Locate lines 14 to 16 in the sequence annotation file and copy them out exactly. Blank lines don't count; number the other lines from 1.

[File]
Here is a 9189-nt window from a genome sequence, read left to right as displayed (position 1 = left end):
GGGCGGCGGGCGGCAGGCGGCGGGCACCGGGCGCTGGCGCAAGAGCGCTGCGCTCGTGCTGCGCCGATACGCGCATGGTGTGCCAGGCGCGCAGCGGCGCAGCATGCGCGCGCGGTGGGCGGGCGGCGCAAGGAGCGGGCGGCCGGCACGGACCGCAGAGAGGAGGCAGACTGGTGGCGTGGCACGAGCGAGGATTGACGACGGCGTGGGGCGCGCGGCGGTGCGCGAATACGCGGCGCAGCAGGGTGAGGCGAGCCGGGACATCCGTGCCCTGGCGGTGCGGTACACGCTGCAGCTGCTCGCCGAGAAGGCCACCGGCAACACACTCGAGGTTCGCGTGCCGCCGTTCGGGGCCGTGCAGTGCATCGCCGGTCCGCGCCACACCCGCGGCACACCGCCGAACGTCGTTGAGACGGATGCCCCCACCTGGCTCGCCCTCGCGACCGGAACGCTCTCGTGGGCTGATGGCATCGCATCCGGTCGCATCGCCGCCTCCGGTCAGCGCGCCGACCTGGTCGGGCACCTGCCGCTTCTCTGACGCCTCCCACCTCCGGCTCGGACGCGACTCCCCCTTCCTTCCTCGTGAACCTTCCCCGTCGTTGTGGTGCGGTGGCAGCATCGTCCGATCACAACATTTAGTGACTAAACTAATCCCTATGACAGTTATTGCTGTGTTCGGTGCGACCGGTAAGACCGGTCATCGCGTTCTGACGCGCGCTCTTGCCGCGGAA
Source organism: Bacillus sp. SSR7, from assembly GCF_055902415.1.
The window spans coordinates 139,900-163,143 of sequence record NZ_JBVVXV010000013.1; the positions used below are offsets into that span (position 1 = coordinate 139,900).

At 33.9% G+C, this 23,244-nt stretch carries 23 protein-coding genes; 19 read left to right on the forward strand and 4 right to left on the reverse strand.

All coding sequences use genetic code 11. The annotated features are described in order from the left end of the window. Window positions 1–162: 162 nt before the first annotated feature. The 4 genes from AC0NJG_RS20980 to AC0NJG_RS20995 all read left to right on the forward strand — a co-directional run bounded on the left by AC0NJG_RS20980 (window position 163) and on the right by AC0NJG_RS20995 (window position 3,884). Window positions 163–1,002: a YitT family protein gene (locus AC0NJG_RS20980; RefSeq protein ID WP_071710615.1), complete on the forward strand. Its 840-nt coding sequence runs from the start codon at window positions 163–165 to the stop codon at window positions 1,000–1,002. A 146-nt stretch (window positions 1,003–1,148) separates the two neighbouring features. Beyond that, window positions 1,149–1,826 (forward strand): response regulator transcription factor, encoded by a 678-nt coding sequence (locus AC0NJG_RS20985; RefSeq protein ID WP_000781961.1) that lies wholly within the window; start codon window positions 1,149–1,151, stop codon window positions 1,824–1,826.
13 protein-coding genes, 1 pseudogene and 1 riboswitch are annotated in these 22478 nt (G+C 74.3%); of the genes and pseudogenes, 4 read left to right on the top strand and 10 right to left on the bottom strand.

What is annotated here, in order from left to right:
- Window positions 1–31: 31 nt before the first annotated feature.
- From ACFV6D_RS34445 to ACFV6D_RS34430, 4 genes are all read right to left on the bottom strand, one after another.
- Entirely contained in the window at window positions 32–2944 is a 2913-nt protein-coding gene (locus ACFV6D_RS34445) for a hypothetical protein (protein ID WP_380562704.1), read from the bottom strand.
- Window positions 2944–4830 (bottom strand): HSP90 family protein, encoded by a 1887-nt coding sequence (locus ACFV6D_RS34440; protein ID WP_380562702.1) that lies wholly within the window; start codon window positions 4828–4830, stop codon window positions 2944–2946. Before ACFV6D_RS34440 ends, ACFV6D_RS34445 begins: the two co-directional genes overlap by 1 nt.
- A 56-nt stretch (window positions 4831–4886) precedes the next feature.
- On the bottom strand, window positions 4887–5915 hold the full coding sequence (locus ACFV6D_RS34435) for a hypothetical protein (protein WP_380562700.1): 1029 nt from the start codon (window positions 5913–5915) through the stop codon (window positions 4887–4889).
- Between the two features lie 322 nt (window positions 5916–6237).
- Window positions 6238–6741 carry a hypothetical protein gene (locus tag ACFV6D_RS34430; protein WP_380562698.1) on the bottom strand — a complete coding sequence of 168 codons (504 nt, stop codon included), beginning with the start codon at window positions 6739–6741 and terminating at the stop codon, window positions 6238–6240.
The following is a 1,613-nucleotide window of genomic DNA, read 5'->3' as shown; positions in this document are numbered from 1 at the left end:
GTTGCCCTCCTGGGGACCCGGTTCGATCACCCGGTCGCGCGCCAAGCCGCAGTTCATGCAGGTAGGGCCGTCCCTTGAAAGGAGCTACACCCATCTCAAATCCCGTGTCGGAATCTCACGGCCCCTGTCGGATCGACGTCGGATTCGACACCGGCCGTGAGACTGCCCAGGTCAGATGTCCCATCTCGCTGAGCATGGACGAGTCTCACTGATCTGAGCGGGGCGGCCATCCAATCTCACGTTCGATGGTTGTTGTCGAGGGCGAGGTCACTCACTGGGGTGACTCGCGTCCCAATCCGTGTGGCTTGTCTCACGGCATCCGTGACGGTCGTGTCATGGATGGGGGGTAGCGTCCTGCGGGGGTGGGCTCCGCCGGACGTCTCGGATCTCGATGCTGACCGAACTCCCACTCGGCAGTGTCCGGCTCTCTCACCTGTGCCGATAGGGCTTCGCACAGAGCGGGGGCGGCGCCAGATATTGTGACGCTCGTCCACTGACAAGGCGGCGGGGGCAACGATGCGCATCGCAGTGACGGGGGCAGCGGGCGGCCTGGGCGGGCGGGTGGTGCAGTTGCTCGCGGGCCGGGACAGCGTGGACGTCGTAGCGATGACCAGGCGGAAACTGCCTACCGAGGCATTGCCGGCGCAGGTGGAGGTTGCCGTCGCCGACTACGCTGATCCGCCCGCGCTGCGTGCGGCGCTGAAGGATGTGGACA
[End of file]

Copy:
- On the bottom strand, window positions 4887–5915 hold the full coding sequence (locus ACFV6D_RS34435) for a hypothetical protein (protein WP_380562700.1): 1029 nt from the start codon (window positions 5913–5915) through the stop codon (window positions 4887–4889).
- Between the two features lie 322 nt (window positions 5916–6237).
- Window positions 6238–6741 carry a hypothetical protein gene (locus tag ACFV6D_RS34430; protein WP_380562698.1) on the bottom strand — a complete coding sequence of 168 codons (504 nt, stop codon included), beginning with the start codon at window positions 6739–6741 and terminating at the stop codon, window positions 6238–6240.